The state "closed the Capitol impermissibly" when it began restricting public access to the building, a Dane County judge ruled Thursday, ordering the limits be lifted no later than 8 a.m. Monday.
The ruling led to the end of more than two weeks of protester presence at the state Capitol, as the final holdouts left the building after 10 p.m. Thursday
Judge John Albert said the state may impose "reasonable restraints" on the time, place and manner of future protests. He also ordered the state Department of Administration to remove protesters — who have been spending the night in the Capitol — after 6 p.m. when it normally closes, saying, "If the building is closed, there's no one to listen to a demonstration."
Albert said the restriction of public access to a trickle by DOA was "a good-faith effort" to manage the situation. "DOA and law enforcement were caught off guard by the quickly growing number of people coming to the Capitol," he said.
But he rejected claims by officials in Gov. Scott Walker's administration that disruptions caused by the protests over proposed limits on collective bargaining necessitated the strict access policy.
He ordered the DOA to "open the state Capitol to all members of the public and rescind the access policies put in place (Monday) and replace them with the access policies in effect on Jan. 28, 2011."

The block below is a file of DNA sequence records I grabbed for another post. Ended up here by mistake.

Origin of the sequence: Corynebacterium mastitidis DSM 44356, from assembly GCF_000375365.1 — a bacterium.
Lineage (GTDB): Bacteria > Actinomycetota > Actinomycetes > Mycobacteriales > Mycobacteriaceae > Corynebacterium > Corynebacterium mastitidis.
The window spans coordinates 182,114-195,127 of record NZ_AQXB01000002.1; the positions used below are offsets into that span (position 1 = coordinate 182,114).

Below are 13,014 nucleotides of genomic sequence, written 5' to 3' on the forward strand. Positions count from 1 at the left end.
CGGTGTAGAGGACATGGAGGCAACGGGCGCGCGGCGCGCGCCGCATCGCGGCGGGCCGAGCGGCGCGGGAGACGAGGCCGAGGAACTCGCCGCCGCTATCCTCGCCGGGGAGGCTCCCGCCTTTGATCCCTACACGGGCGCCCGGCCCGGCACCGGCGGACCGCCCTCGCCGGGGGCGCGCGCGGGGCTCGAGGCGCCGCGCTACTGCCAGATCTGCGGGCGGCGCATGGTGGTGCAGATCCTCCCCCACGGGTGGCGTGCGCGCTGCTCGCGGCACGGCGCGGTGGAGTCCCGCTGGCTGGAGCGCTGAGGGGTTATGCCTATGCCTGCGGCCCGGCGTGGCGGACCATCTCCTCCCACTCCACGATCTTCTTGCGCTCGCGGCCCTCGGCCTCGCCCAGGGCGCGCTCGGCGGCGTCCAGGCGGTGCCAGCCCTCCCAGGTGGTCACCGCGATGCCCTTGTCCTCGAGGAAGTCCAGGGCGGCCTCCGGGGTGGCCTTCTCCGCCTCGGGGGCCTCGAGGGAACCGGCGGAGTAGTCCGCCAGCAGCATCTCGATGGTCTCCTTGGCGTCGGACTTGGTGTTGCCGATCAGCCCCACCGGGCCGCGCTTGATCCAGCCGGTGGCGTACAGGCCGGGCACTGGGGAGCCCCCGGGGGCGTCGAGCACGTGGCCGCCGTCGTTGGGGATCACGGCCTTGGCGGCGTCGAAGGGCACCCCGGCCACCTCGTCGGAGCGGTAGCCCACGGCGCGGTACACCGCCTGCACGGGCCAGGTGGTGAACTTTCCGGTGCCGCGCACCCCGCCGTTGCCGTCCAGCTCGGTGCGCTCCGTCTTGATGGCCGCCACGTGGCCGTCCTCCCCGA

Albert said his intent was to facilitate the reopening of the Capitol consistent with the free assembly and free speech provisions of the state and U.S. constitutions. "Demonstrator is not a word that should be used in a vein of disrespect," he said, adding, "These people were exercising an important right."
But Albert also said the level of access in the Capitol could not return to the serious safety risk that existed at the peak of the protests, comparing it to the 1993 crush at Camp Randall Stadium that injured 69. "We are fortunate that nothing happened, but it could have," said Albert.
Albert expressed concern over the restricted access this week, noting firefighters had to go to a second entrance after officers refused to let them into the Capitol when another officer was hit in an elevator.
Tense, brief standoff
As word of the order for overnight protesters to leave made it to the Capitol, about a hundred protesters who were marching up State Street in a New Orleans-style funeral march managed to enter through the State Street door. Dozens of officers raced to that entrance to the rotunda in a tense but brief standoff.
While some eventually left, about 50 people waited to hear the order read to them before deciding whether to stay and be arrested.
With many protesters in tears, one urged the group to leave and end the occupation — which has captured national headlines since mid-February — on a high note.
"We've all made our point. The world is watching," the man said.
Capitol Police Chief Charles Tubbs also urged protesters to comply, saying, "I am asking you as a person to leave. I don't want to arrest anyone."
But many seemed intent on staying, at least until they had a chance to see Albert's ruling.
Rudy Fox, 55, of Gordon, who said she has stage 4 colon cancer and is afraid of losing her BadgerCare Core Plan health coverage under changes Walker wants to make to Medicaid, said "if they arrest me and lock me up, I will be here tomorrow."
Attorney Peg Lautenschlager, who represents unions seeking the temporary restraining order Albert granted, joined the protesters in the center of the rotunda, calming the crowd by assuring them the "people's house" would again be open to the people.